By Jean-Baptiste Vey
PARIS (Reuters) - France's stand on European plans for hedge fund regulation does not discriminate against funds from outside the EU, Paris has told the United States, and offshore funds should be subject to supervision by a European watchdog.
France, citing fears of insufficient regulation, refused with German backing a few weeks ago to back adoption of new hedge fund rules that would give funds outside of the EU area a license or passport to do business across all 27 EU states.
In a letter to U.S. counterpart Timothy Geithner, dated October 8 and obtained by Reuters from French sources, French Economy Minister Christine Lagarde responds to recent U.S. grievances, saying the system France supported was "neither protectionist ... nor discriminatory."
But by also referring in the letter to a potential phasing-in of EU licenses for foreign funds to work across Europe, Lagarde could have been leaving the door open to a deal addressing Washington's chief concern about the new EU rules.
"We believe that awarding a passport to offshore funds is not satisfactory as they would not be subject to the same regulatory provisions as EU funds on many issues ranging from the governing law and competent court, the capacity to obtain enforcement or a judgment, the professional requirements and financial liability of auditors to valuation rules," it says.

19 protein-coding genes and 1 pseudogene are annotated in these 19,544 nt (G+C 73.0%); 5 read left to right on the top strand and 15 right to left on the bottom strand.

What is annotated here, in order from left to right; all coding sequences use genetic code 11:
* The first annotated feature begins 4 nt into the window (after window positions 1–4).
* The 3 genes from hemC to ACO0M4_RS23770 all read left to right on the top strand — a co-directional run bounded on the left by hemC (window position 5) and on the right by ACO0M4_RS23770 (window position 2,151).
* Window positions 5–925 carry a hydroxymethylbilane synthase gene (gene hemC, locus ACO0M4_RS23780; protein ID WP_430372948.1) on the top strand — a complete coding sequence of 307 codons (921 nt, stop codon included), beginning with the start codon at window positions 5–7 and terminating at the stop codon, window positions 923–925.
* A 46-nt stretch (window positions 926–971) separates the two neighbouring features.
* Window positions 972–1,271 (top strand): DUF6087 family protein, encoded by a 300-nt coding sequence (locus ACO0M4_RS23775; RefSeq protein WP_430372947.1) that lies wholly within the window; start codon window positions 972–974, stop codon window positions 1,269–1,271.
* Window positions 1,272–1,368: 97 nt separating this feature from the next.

"If however a passport for offshore funds was to be adopted, France believes that such a passport should be truly European," Lagarde says in the letter, adding it was important such funds register with and be supervised by a European body.
"This would also parallel the approach adopted under the Dodd-Frank act which requires funds advisers to be registered by the SEC (U.S. watchdog)," Lagarde says in the letter.
France had so far opposed any such scheme because of fears that controls on foreign funds would not be strict enough.
It remains unclear whether Britain would accept Lagarde's conditions for any deal, namely that a new EU watchdog rather than national supervisors should police the bloc's hedge funds.
Despite being one of the EU's more modest financial reforms, attempts to change European Union rules for hedge funds, chiefly by putting them under the watch of a new pan-European body, has taken what one industry expert called a totemic significance.
It put French President Nicolas Sarkozy at loggerheads with Britain, which has fiercely defended an industry London sees as important for its status as Europe's financial capital but which one German politician dismissed as "swarms of locusts."
The officials said the French challenge could undermine relations with Washington as Sarkozy prepares to chair meetings of the G20 from November. Such gatherings are an important forum for tackling the global economic crisis and deciding financial reform.
(Additional reporting by John O'Donnell in Brussels; Writing by Brian Love)